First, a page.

NIOSH CDC Win HHS Innovation Awards
The winners were chosen by a vote of HHS employees. Secretary Kathleen Sebelius praised them and said innovation "is the lifeblood of continual improvement in our department's performance in serving Americans."
Both NIOSH and its parent agency, the Centers for Disease Control and Prevention, are among the six inaugural HHS Innovation award winners, the department announced Aug. 4. The NIOSH award recognizes its work with industry and labor groups on a personal dust monitor to measure miners' cumulative exposures.
HHS employees voted on the winners. The HHSinnovates program is working to foster a culture of innovation in the department. "We launched the HHSinnovates awards program this year because we recognize that innovation is the lifeblood of continual improvement in our department's performance in serving Americans," Secretary Kathleen Sebelius said. "I am proud of all the candidate innovations that were nominated in this first cycle, and I thank all the employees who took part in reviewing and voting for the winners. I look forward to making HHSinnovates a permanent feature of the HHS landscape."
CDC won for a recycling pilot program that cleans and recycles plastic containers which had held biohazard materials, rather than sending them to waste landfills as before. Sandy Steiner, Sandy Martin, and Kathy Slawson of CDC are the winning team.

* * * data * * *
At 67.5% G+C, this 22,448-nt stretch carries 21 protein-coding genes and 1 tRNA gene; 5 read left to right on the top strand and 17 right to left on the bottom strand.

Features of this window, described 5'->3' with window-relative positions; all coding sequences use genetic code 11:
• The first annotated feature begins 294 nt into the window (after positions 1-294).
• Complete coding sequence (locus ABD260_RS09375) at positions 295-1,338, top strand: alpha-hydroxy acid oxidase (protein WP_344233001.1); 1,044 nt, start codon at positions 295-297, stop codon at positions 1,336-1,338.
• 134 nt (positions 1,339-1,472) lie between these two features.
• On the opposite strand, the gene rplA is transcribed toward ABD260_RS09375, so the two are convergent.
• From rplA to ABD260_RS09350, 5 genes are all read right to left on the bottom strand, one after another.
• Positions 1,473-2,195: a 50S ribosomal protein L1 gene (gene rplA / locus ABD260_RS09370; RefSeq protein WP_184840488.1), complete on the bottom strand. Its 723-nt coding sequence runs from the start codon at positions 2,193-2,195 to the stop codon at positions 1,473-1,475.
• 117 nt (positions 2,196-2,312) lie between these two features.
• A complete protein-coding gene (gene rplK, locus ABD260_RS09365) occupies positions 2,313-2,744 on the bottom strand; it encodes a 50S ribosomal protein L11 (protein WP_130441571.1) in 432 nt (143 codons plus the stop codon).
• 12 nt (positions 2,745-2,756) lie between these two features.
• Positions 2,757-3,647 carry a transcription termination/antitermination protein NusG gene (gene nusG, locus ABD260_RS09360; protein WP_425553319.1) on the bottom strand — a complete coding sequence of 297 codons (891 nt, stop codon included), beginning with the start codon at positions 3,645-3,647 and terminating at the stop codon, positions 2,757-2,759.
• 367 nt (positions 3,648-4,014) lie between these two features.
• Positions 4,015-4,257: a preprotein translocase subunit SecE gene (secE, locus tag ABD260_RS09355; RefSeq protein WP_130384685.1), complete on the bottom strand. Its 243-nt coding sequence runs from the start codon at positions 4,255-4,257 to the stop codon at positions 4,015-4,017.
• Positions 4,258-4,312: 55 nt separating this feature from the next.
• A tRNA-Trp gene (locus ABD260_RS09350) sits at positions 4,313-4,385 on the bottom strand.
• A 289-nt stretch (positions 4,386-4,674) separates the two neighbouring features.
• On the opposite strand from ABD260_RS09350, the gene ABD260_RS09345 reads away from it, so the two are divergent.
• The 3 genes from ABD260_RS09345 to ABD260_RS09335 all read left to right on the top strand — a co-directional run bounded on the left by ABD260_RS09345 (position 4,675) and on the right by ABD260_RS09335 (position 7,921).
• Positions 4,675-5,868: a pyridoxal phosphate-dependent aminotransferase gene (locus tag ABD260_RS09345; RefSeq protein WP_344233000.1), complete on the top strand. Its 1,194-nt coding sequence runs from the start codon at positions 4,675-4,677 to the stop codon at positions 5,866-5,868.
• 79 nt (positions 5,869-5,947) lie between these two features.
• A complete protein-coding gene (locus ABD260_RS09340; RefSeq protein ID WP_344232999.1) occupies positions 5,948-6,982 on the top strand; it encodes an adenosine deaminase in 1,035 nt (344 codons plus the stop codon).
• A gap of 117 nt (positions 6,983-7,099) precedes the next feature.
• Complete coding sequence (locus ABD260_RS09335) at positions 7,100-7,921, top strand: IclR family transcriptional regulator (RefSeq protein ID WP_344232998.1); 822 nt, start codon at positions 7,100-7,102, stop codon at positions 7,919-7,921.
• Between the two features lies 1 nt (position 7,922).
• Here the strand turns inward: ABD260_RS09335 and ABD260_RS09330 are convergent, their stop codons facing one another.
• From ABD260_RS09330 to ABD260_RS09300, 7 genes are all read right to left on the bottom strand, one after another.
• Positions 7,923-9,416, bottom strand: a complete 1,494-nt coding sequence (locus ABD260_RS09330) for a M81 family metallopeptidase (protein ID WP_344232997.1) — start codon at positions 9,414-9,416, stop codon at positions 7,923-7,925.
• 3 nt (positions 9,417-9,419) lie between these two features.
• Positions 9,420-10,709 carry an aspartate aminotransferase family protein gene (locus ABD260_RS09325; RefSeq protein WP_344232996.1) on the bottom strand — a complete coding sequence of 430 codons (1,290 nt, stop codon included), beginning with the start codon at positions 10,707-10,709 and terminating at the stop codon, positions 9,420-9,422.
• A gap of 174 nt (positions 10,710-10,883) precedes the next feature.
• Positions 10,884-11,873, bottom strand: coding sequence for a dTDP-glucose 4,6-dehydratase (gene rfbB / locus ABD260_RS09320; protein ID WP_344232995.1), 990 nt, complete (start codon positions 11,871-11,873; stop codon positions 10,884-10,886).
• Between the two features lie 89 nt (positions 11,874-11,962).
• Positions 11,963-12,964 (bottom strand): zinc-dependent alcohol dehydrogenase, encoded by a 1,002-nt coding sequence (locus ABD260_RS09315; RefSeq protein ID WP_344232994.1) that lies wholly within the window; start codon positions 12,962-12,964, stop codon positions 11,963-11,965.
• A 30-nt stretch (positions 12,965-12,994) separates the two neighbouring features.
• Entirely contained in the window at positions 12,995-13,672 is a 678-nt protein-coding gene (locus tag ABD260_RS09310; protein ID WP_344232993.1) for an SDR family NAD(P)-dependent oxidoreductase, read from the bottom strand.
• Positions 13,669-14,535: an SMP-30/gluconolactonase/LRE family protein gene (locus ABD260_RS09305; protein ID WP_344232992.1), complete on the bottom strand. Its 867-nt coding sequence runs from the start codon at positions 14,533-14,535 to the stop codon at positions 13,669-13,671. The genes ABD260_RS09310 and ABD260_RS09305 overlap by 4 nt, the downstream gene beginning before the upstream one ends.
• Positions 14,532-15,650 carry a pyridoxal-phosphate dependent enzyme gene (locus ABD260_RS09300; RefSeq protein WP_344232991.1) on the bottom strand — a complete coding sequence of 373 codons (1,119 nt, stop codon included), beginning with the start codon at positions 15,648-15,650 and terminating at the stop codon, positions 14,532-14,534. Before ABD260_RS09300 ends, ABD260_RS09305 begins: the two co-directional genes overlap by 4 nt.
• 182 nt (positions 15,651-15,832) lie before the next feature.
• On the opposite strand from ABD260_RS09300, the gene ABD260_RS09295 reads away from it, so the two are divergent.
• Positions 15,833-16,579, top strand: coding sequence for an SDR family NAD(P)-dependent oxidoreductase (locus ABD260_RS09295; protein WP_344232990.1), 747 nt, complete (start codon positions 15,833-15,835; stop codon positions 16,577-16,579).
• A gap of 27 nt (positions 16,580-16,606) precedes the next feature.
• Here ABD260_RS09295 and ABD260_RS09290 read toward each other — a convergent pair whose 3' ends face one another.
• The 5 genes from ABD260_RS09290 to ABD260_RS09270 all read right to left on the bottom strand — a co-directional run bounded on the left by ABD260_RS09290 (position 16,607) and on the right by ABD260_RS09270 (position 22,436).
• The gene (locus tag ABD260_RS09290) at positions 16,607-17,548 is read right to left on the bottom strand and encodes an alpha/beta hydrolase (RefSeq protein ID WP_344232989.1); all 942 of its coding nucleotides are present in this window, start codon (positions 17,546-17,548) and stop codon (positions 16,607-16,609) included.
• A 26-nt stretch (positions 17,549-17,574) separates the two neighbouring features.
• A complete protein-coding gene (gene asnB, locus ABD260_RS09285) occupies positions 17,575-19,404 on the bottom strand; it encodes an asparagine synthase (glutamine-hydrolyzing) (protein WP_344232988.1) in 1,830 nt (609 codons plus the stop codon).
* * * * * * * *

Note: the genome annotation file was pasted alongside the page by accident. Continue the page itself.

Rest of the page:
The NIOSH dust monitor team includes John Volkwein and Jeffrey Kohler of NIOSH; Bruce Watzman of the National Mining Association; Mike Nemergut of Thermo Scientific; MSHA Assistant Secretary Joe Main; Dennis O'Dell of the United Mine Workers; and Joe Lamonica of the Bituminous Coal Operators Association.
CDC also won an award for its one-day Course on Public Health and Aging, developed to increase the understanding of all CDC employees of the needs of the rapidly aging U.S. population and the potential roles of public health in serving older populations. This team is Letia Boseman, Jeffrey Hall, Kristine Day, Andree Harris, Jason Lang, and Stacey Mattison, all of CDC.
"The president has consistently challenged our front-line workers to help deliver a government that works, and thanks to the HHSinnovates program, we have a novel, open process to reward those who are doing just that," said Aneesh Chopra, U.S. Chief Technology Officer and associate director for Technology at the White House Office of Science and Technology Policy. "I commend HHS and Secretary Sebelius for setting a great example, as this Administration continues to work toward new heights of openness and creativity."